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  • Gabriella Ferraro

Parenting Cases: Child Impact Reports

Written by Nanki Kaur


In cases involving parenting matters, the primary consideration of the Court is the best interests of the child(ren). To ensure their well-being, children are generally not involved in the proceedings as witnesses or required to express their opinions about care arrangements concerning them. However, there are methods available to gather the views and opinions of children, such as through a Child Impact Report.


A Child Impact Report is a valuable tool used by Judges and Registrars in the Federal Circuit and Family Court of Australia to address the perspectives of the parents/caregivers involved in the proceedings as well as those of the child(ren). Its purpose is to assess whether the disputed issues can be narrowed down or resolved at the early stages of litigation, and it aids the Court in determining the appropriate management of the case.


These reports are prepared by Court Child Experts, qualified psychologists or social workers employed by the Court in the Court Children's Service. They possess expertise in matters related to children and families after separation and divorce.


The Assessment for a Child Impact Report consists of two stages:


Stage 1: The Court Child Expert conducts separate interviews with the child(ren)'s parents/caregivers. They inquire about various aspects, including the child(ren)'s relationship with each parent/caregiver, changes after separation, the child(ren)'s age or developmental stage, safety concerns, parental conflict, and any other relevant matters. The information provided in Stage 1 is not confidential and can be used as evidence in the Court proceedings. This stage is typically conducted virtually.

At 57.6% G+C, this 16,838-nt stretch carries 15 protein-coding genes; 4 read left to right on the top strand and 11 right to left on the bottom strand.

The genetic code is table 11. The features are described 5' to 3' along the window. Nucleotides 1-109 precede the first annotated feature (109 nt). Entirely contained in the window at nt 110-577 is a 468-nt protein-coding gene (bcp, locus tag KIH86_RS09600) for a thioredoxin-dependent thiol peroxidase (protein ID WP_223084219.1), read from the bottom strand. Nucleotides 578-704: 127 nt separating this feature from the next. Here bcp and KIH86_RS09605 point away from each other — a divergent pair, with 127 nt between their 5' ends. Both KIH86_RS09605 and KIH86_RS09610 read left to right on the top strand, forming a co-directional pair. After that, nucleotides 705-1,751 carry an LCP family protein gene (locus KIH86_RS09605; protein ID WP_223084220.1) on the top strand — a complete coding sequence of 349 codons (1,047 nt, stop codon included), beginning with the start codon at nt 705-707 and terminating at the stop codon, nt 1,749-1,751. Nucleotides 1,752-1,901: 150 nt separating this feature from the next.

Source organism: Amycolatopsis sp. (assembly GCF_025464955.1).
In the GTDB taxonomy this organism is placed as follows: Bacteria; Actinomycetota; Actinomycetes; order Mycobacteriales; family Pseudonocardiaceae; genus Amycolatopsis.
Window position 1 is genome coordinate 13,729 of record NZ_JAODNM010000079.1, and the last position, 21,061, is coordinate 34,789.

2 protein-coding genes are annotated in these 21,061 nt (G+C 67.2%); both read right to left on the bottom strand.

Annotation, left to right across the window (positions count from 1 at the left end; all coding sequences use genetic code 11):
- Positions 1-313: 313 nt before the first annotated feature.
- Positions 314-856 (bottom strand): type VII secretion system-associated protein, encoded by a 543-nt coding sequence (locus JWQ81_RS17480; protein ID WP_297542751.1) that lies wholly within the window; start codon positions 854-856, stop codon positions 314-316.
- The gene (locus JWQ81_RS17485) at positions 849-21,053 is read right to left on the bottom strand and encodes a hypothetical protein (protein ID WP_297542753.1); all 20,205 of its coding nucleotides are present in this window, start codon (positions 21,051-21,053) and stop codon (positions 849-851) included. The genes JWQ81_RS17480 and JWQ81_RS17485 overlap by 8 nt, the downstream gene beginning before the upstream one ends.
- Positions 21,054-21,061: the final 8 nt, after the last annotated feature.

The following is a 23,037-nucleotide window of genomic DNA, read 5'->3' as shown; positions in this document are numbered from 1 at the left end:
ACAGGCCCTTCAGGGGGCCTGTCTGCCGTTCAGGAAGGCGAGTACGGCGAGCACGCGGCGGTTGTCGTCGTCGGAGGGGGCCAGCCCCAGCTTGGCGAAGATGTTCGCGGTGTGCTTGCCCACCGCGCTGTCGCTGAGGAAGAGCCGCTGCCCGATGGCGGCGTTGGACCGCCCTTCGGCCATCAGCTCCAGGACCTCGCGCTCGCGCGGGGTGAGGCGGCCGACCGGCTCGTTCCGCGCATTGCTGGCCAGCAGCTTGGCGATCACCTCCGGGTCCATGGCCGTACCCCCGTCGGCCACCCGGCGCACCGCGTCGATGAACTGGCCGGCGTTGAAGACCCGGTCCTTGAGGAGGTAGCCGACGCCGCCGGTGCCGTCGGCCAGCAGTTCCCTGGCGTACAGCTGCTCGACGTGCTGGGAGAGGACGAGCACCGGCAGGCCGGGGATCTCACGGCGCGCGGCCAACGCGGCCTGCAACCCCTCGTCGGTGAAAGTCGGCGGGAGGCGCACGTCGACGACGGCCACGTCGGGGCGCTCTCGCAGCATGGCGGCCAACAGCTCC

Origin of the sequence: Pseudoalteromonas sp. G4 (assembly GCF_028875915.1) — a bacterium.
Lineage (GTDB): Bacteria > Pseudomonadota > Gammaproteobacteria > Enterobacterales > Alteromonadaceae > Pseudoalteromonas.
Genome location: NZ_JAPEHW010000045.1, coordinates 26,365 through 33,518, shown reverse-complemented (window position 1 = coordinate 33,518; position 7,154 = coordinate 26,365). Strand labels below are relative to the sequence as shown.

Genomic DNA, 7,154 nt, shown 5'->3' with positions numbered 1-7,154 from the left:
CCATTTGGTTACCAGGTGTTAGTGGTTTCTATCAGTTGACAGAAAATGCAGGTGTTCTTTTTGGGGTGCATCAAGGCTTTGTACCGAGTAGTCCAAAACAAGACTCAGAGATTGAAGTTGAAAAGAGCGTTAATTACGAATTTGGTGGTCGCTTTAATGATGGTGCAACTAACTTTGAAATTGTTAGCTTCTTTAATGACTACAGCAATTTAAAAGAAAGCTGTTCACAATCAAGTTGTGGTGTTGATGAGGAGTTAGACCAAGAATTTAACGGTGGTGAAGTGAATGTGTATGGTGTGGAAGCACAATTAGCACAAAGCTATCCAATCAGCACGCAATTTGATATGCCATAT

Stage 2: In this stage, the child(ren) meet with the Court Child Expert in person for an interview. If there are multiple children, they may be interviewed together and separately. The child(ren) are asked about their feelings and experiences regarding the family situation after separation. It is important to note that children are not obliged to express their views or wishes if they choose not to. After interviewing the child(ren), the Court Child Expert may wish to speak with the parents/caregivers again or observe their interactions with the child(ren).


It is crucial that children are not coached or instructed on what to say to the Court Child Expert. Parties involved in the proceedings should inform the child(ren) that they will be speaking with someone who wants to hear their views and experiences, but they are not obligated to discuss anything they do not wish to.


If you have any questions regarding the processes involved in parenting proceedings, such as the Child Impact Report, feel free to reach out to our team. Our highly experienced team is well-equipped to assist you with your inquiries.

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